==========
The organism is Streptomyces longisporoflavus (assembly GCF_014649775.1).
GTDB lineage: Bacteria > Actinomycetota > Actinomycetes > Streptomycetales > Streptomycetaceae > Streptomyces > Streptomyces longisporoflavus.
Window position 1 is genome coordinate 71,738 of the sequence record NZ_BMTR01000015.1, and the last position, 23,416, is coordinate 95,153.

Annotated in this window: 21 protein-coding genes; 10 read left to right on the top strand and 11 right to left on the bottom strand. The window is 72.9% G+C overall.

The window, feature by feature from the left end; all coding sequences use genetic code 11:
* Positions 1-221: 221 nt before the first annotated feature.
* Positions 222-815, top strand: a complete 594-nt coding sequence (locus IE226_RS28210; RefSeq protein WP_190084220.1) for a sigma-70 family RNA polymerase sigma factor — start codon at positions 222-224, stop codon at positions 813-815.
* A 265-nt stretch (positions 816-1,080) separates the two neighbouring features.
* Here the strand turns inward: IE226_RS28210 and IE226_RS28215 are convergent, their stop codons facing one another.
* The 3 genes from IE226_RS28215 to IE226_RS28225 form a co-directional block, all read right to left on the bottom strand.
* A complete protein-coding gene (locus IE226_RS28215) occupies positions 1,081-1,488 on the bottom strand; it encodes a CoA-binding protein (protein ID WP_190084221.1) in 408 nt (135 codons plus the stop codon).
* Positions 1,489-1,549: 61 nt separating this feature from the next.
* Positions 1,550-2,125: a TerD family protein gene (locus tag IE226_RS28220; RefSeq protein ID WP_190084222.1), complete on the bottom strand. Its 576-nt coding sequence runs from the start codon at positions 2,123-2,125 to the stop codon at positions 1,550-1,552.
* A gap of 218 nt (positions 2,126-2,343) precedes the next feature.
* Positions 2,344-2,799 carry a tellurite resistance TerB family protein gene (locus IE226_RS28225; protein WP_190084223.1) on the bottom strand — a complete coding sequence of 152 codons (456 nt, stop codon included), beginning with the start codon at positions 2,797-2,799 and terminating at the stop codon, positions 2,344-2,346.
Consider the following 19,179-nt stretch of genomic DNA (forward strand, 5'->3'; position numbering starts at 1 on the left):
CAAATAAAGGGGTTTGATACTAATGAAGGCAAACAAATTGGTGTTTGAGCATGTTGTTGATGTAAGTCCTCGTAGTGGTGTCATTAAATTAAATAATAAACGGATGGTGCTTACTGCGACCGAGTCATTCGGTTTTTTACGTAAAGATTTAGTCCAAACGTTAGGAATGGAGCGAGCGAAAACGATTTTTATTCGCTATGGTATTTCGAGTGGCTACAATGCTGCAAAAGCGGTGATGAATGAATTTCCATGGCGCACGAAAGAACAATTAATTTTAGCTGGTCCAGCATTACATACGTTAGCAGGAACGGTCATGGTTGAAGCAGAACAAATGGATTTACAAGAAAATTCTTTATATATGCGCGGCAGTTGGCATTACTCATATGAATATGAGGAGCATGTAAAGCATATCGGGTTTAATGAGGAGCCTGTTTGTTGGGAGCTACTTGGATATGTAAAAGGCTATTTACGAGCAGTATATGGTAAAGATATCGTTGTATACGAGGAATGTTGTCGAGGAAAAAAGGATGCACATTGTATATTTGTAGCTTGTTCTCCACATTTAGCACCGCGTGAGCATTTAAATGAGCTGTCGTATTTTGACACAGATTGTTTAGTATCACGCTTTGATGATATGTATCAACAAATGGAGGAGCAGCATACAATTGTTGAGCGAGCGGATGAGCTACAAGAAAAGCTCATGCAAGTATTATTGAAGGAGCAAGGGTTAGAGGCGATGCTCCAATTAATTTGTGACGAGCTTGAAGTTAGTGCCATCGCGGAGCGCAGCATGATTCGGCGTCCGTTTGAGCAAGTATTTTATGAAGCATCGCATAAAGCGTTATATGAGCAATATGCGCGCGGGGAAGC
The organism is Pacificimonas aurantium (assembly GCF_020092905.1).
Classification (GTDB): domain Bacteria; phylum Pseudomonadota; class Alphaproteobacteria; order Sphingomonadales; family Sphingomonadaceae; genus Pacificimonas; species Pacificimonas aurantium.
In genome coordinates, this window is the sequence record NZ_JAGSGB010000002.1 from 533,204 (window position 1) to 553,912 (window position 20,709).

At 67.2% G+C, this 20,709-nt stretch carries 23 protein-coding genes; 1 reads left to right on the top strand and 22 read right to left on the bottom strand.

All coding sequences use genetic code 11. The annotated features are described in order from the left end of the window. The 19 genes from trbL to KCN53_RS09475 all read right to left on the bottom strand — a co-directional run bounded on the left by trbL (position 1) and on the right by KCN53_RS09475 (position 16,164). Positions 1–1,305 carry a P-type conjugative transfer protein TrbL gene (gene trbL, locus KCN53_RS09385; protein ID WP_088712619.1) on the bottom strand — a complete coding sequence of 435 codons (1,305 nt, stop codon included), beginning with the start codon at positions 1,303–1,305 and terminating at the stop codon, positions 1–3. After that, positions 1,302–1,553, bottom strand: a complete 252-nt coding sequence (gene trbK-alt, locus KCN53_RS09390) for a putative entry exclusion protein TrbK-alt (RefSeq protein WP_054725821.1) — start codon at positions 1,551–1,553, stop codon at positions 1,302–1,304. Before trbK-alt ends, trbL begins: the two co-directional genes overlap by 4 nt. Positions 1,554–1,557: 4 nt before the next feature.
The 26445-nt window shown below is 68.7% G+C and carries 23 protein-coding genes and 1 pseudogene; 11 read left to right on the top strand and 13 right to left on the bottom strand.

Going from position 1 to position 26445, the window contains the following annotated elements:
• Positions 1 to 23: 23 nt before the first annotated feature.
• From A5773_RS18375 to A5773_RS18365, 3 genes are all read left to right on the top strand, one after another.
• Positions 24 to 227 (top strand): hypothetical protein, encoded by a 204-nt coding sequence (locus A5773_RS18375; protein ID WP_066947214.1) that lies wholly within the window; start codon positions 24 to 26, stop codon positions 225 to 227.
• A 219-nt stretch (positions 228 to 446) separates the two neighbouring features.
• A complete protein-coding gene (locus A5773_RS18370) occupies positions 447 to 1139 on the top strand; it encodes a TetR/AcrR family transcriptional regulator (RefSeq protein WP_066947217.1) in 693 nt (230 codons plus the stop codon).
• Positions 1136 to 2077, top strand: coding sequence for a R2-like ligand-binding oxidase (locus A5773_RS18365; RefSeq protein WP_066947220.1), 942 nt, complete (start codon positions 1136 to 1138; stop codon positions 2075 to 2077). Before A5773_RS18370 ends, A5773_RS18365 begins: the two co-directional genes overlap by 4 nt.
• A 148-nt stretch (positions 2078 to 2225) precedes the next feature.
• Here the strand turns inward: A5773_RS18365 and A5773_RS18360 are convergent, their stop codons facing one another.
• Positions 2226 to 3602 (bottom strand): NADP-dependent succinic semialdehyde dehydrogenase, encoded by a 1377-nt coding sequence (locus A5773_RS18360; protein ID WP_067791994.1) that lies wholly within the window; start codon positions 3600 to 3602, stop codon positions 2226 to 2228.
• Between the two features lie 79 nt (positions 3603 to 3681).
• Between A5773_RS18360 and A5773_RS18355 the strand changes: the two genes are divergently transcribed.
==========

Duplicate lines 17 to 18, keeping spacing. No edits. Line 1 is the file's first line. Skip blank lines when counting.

CAAATAAAGGGGTTTGATACTAATGAAGGCAAACAAATTGGTGTTTGAGCATGTTGTTGATGTAAGTCCTCGTAGTGGTGTCATTAAATTAAATAATAAACGGATGGTGCTTACTGCGACCGAGTCATTCGGTTTTTTACGTAAAGATTTAGTCCAAACGTTAGGAATGGAGCGAGCGAAAACGATTTTTATTCGCTATGGTATTTCGAGTGGCTACAATGCTGCAAAAGCGGTGATGAATGAATTTCCATGGCGCACGAAAGAACAATTAATTTTAGCTGGTCCAGCATTACATACGTTAGCAGGAACGGTCATGGTTGAAGCAGAACAAATGGATTTACAAGAAAATTCTTTATATATGCGCGGCAGTTGGCATTACTCATATGAATATGAGGAGCATGTAAAGCATATCGGGTTTAATGAGGAGCCTGTTTGTTGGGAGCTACTTGGATATGTAAAAGGCTATTTACGAGCAGTATATGGTAAAGATATCGTTGTATACGAGGAATGTTGTCGAGGAAAAAAGGATGCACATTGTATATTTGTAGCTTGTTCTCCACATTTAGCACCGCGTGAGCATTTAAATGAGCTGTCGTATTTTGACACAGATTGTTTAGTATCACGCTTTGATGATATGTATCAACAAATGGAGGAGCAGCATACAATTGTTGAGCGAGCGGATGAGCTACAAGAAAAGCTCATGCAAGTATTATTGAAGGAGCAAGGGTTAGAGGCGATGCTCCAATTAATTTGTGACGAGCTTGAAGTTAGTGCCATCGCGGAGCGCAGCATGATTCGGCGTCCGTTTGAGCAAGTATTTTATGAAGCATCGCATAAAGCGTTATATGAGCAATATGCGCGCGGGGAAGC
The organism is Pacificimonas aurantium (assembly GCF_020092905.1).